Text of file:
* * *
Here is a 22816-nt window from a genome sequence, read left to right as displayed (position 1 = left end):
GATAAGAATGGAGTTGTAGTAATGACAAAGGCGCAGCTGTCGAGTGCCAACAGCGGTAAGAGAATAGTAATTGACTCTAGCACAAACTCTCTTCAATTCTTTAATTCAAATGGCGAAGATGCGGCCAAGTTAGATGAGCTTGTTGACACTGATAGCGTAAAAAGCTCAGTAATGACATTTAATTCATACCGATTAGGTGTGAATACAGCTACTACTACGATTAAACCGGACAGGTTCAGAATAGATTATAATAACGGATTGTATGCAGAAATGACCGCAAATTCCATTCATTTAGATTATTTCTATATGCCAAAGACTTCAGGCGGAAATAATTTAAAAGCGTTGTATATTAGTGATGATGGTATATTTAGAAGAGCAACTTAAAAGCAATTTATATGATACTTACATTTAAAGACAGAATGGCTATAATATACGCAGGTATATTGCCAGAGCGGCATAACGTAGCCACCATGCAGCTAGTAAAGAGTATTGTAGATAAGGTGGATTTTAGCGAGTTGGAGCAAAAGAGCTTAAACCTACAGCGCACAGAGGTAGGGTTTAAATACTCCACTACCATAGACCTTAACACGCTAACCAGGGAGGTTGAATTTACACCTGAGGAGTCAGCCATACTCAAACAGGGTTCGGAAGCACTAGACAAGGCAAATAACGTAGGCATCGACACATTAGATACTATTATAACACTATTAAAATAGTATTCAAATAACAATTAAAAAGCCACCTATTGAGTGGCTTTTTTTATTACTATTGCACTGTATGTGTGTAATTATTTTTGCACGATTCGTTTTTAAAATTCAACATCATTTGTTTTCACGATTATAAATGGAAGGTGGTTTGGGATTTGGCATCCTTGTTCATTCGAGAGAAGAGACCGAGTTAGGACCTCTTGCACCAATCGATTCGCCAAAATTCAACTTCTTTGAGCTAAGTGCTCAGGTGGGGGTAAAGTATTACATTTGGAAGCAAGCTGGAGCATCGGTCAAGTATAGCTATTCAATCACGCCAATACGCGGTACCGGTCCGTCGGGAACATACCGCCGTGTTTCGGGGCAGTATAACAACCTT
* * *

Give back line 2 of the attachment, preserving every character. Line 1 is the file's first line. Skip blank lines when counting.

GATAAGAATGGAGTTGTAGTAATGACAAAGGCGCAGCTGTCGAGTGCCAACAGCGGTAAGAGAATAGTAATTGACTCTAGCACAAACTCTCTTCAATTCTTTAATTCAAATGGCGAAGATGCGGCCAAGTTAGATGAGCTTGTTGACACTGATAGCGTAAAAAGCTCAGTAATGACATTTAATTCATACCGATTAGGTGTGAATACAGCTACTACTACGATTAAACCGGACAGGTTCAGAATAGATTATAATAACGGATTGTATGCAGAAATGACCGCAAATTCCATTCATTTAGATTATTTCTATATGCCAAAGACTTCAGGCGGAAATAATTTAAAAGCGTTGTATATTAGTGATGATGGTATATTTAGAAGAGCAACTTAAAAGCAATTTATATGATACTTACATTTAAAGACAGAATGGCTATAATATACGCAGGTATATTGCCAGAGCGGCATAACGTAGCCACCATGCAGCTAGTAAAGAGTATTGTAGATAAGGTGGATTTTAGCGAGTTGGAGCAAAAGAGCTTAAACCTACAGCGCACAGAGGTAGGGTTTAAATACTCCACTACCATAGACCTTAACACGCTAACCAGGGAGGTTGAATTTACACCTGAGGAGTCAGCCATACTCAAACAGGGTTCGGAAGCACTAGACAAGGCAAATAACGTAGGCATCGACACATTAGATACTATTATAACACTATTAAAATAGTATTCAAATAACAATTAAAAAGCCACCTATTGAGTGGCTTTTTTTATTACTATTGCACTGTATGTGTGTAATTATTTTTGCACGATTCGTTTTTAAAATTCAACATCATTTGTTTTCACGATTATAAATGGAAGGTGGTTTGGGATTTGGCATCCTTGTTCATTCGAGAGAAGAGACCGAGTTAGGACCTCTTGCACCAATCGATTCGCCAAAATTCAACTTCTTTGAGCTAAGTGCTCAGGTGGGGGTAAAGTATTACATTTGGAAGCAAGCTGGAGCATCGGTCAAGTATAGCTATTCAATCACGCCAATACGCGGTACCGGTCCGTCGGGAACATACCGCCGTGTTTCGGGGCAGTATAACAACCTT